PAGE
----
Thursday, March 1, 2007

North Korea 8: America 0

Bush's foreign policy legacy in East Asia could be summed up by the number eight. That's how many nukes North Korea would seem to have now scored on account of the foreign policy ineptitude of the Bush Administration. The NY Times reports:
“The administration appears to have made a very costly decision that has resulted in a fourfold increase in the nuclear weapons of North Korea,” Senator Reed said in an interview on Wednesday. “If that was based in part on mixing up North Korea’s ambitions with their accomplishments, it’s important."
The "costly decision" was to scrap the Clinton Administration's agreement with North Korea, which meant there were no longer any international constraints put on the North Korean nuclear program. Senator Reed, a Republican, seems to be presuming that North Korea had two nuclear weapons when Bush came to office -- that's how you get estimates of "a four-fold increase" under Bush, and the number 8. However, many analysts believe that North Korea didn't have any nuclear bombs in 2001.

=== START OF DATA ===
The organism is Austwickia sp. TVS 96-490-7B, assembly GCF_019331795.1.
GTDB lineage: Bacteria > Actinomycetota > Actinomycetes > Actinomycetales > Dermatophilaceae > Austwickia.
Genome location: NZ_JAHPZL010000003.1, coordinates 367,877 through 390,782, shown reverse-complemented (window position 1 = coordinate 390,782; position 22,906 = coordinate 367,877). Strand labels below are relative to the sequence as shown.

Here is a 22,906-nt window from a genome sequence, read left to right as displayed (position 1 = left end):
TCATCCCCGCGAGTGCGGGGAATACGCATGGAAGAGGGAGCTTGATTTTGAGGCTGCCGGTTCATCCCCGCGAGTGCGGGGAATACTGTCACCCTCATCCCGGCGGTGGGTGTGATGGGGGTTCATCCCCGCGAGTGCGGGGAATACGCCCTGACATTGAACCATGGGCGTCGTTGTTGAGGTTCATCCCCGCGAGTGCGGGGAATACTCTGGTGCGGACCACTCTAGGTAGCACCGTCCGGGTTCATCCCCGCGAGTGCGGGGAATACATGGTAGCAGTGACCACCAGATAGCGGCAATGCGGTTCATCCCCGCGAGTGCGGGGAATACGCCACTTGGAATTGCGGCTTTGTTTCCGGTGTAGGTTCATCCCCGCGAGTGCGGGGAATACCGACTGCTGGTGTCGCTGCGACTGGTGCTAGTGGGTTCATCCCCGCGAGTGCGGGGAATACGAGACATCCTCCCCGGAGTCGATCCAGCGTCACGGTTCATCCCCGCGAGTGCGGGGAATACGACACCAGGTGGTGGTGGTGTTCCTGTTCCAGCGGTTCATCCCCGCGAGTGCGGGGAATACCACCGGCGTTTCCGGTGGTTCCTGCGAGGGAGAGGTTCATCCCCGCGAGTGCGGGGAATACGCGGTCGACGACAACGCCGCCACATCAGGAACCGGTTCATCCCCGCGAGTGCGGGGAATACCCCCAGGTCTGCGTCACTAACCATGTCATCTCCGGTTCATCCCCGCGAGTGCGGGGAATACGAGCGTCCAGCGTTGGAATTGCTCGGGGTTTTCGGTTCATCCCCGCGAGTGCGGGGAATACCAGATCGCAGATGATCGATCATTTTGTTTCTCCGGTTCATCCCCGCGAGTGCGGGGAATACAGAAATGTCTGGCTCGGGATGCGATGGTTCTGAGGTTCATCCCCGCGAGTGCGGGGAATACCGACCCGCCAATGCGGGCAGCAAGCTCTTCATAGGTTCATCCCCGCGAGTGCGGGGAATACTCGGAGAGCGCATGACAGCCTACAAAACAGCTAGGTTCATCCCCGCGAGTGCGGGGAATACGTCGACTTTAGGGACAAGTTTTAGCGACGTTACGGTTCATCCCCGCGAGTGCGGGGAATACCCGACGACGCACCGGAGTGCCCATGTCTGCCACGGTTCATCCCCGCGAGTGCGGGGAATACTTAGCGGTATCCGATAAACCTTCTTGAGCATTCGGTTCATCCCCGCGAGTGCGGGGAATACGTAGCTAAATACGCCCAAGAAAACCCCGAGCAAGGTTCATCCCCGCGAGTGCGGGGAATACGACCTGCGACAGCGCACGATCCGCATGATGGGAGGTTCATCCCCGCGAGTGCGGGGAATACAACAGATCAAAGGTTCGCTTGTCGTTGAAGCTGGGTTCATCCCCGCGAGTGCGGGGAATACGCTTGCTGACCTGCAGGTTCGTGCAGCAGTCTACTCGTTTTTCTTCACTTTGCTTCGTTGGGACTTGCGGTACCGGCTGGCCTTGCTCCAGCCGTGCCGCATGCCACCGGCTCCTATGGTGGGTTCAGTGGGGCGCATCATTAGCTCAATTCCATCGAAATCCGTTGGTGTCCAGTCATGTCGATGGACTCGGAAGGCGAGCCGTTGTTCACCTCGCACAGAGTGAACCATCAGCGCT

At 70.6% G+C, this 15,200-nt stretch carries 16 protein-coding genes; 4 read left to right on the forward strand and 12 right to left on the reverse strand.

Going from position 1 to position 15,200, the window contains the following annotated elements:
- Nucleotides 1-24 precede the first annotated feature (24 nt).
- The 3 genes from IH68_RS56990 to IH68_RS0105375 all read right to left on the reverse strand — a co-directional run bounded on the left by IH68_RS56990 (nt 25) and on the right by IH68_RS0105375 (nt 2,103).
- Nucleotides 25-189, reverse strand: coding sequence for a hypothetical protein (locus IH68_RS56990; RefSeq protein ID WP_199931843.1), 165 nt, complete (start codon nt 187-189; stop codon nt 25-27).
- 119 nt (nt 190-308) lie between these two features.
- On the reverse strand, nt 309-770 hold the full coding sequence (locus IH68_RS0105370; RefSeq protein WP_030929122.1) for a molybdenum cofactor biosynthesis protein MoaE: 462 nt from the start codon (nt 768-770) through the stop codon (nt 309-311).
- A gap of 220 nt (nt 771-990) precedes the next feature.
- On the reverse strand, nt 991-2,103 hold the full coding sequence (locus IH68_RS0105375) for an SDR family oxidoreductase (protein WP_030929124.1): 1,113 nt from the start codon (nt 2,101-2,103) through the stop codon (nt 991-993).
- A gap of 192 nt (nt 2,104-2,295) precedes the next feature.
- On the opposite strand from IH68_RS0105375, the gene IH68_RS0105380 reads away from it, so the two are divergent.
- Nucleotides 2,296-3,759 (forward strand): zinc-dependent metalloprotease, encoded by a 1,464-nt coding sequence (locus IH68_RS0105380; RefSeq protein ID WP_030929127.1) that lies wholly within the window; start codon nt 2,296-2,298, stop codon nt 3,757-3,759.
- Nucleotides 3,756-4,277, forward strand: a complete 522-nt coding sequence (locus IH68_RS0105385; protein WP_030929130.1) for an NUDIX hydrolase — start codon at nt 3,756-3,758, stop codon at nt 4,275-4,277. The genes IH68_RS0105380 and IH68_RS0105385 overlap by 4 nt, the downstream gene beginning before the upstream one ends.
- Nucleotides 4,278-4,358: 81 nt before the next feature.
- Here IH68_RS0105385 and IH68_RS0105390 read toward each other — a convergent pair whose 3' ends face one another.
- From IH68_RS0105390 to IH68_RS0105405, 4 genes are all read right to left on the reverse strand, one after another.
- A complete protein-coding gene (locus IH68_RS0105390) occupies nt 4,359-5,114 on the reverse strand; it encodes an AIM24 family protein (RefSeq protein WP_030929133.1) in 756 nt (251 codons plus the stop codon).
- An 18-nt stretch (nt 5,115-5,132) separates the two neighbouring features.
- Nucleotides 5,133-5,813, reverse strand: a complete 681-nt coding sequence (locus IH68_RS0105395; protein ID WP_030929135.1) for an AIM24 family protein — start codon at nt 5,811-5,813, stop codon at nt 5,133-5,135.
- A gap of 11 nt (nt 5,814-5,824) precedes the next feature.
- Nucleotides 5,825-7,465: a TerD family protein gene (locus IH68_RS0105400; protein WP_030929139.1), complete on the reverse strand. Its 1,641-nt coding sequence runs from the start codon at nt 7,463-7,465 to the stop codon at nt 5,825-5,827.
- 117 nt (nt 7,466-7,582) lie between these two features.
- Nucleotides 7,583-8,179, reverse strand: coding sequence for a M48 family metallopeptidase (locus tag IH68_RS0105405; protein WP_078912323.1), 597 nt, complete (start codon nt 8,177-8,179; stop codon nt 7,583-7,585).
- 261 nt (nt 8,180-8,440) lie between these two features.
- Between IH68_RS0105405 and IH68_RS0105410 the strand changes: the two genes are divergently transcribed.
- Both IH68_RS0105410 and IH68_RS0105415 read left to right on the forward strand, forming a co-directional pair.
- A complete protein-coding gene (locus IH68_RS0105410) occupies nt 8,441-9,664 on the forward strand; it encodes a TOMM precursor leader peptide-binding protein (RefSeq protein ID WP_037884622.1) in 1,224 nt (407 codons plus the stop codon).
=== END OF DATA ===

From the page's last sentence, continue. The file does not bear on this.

Effectively, the White House gave North Korea the green light to produce nukes, scrapping the agreement signed by the Clinton Administration that had, in fact, put a stop to North Korea's (very real) plutonium program.The Bush administration scrapped the agreement whereby they could inspect North Korea's plutonium reactor; the US claimed North Korea had violated the "deal" citing evidence of a secret North Korean uranium program. But now the US Administration admits that the alleged evidence for the uranium program had been misinterpreted (sound familiar?).

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